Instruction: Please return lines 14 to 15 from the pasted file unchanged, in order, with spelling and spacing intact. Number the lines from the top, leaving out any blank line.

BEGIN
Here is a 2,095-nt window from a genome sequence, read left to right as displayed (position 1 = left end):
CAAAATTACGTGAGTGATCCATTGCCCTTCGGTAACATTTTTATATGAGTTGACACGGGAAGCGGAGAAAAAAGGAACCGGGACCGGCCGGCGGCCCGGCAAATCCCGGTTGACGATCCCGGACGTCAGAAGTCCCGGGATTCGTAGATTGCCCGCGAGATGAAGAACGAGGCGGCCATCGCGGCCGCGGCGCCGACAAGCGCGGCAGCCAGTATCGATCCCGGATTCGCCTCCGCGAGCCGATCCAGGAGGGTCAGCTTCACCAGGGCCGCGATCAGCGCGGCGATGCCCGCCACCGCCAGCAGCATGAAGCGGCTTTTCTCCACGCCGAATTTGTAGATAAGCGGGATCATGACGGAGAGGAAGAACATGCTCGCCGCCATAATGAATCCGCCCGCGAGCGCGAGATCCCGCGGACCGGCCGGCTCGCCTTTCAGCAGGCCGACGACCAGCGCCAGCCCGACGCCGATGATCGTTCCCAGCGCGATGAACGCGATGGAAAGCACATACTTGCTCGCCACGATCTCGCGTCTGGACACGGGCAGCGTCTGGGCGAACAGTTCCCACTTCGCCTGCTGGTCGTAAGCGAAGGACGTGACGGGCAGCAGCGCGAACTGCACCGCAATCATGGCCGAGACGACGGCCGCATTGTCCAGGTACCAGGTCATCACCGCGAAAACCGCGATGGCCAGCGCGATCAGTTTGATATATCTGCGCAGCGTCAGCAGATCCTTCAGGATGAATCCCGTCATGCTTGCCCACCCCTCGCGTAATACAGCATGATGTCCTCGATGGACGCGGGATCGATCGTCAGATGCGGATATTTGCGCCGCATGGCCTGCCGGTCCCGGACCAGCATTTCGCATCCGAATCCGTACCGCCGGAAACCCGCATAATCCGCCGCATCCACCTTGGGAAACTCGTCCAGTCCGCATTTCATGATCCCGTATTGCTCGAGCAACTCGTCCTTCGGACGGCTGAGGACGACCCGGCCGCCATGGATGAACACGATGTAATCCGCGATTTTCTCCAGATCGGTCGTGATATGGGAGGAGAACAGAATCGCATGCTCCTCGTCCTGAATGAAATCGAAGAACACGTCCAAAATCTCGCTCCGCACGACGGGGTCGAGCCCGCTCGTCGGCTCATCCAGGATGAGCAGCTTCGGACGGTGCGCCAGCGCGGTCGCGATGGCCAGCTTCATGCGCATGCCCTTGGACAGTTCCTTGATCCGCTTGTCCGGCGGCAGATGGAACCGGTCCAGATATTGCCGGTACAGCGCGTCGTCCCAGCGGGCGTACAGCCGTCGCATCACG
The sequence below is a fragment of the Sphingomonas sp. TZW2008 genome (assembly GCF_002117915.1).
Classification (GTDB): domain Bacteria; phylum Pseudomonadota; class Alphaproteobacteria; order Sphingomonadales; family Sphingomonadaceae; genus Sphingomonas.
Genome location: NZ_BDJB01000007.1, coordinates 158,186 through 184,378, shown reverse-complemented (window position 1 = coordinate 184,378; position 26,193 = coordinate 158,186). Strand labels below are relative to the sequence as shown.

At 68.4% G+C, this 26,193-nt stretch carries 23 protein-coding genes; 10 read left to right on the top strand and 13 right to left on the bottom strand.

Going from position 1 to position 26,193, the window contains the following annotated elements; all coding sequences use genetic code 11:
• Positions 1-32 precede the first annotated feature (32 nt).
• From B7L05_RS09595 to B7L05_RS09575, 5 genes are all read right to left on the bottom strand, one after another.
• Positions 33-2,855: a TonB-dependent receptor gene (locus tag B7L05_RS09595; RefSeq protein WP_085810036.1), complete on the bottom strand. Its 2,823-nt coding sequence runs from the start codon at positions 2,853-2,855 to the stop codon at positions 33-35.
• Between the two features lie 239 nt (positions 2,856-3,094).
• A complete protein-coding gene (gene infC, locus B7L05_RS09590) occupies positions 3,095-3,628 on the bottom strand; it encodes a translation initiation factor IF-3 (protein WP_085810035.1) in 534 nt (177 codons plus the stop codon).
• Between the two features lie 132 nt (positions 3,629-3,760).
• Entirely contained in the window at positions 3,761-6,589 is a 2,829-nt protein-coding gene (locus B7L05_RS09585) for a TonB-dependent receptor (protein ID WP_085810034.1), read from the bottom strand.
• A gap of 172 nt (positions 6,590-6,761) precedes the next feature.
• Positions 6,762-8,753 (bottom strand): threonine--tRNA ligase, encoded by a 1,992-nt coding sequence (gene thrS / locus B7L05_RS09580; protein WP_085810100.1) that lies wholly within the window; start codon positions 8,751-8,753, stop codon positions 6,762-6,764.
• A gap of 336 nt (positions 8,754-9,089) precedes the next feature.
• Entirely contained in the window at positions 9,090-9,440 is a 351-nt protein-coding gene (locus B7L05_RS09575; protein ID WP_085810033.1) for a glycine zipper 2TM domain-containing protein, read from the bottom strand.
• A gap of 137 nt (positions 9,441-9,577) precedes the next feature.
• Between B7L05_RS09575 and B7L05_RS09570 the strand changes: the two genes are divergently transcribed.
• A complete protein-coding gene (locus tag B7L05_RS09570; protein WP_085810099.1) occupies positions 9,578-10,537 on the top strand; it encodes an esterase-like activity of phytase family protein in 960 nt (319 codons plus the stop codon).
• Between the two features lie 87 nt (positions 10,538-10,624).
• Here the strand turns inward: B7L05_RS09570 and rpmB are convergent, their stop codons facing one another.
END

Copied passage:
• Entirely contained in the window at positions 3,761-6,589 is a 2,829-nt protein-coding gene (locus B7L05_RS09585) for a TonB-dependent receptor (protein ID WP_085810034.1), read from the bottom strand.
• A gap of 172 nt (positions 6,590-6,761) precedes the next feature.